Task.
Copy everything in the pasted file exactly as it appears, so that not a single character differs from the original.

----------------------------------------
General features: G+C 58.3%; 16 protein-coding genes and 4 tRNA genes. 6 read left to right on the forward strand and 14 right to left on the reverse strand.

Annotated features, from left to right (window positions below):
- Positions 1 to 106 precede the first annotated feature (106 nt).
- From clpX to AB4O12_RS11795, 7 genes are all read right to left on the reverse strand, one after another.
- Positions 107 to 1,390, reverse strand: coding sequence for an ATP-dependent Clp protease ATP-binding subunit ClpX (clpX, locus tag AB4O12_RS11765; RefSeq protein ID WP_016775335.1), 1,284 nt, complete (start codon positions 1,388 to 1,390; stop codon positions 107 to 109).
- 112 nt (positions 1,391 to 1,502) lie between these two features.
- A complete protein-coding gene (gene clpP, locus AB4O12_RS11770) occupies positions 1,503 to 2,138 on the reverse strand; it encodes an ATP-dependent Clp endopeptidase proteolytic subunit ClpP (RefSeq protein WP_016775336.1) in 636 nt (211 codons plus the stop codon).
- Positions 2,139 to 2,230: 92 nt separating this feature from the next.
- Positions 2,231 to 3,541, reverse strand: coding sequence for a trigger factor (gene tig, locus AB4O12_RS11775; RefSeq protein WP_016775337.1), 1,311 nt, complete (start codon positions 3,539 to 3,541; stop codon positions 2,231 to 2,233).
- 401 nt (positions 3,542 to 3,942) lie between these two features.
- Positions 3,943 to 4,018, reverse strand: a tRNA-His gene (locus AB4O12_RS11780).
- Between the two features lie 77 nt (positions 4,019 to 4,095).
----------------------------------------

General features: G+C 58.3%; 16 protein-coding genes and 4 tRNA genes. 6 read left to right on the forward strand and 14 right to left on the reverse strand.

Annotated features, from left to right (window positions below):
- Positions 1 to 106 precede the first annotated feature (106 nt).
- From clpX to AB4O12_RS11795, 7 genes are all read right to left on the reverse strand, one after another.
- Positions 107 to 1,390, reverse strand: coding sequence for an ATP-dependent Clp protease ATP-binding subunit ClpX (clpX, locus tag AB4O12_RS11765; RefSeq protein ID WP_016775335.1), 1,284 nt, complete (start codon positions 1,388 to 1,390; stop codon positions 107 to 109).
- 112 nt (positions 1,391 to 1,502) lie between these two features.
- A complete protein-coding gene (gene clpP, locus AB4O12_RS11770) occupies positions 1,503 to 2,138 on the reverse strand; it encodes an ATP-dependent Clp endopeptidase proteolytic subunit ClpP (RefSeq protein WP_016775336.1) in 636 nt (211 codons plus the stop codon).
- Positions 2,139 to 2,230: 92 nt separating this feature from the next.
- Positions 2,231 to 3,541, reverse strand: coding sequence for a trigger factor (gene tig, locus AB4O12_RS11775; RefSeq protein WP_016775337.1), 1,311 nt, complete (start codon positions 3,539 to 3,541; stop codon positions 2,231 to 2,233).
- 401 nt (positions 3,542 to 3,942) lie between these two features.
- Positions 3,943 to 4,018, reverse strand: a tRNA-His gene (locus AB4O12_RS11780).
- Between the two features lie 77 nt (positions 4,019 to 4,095).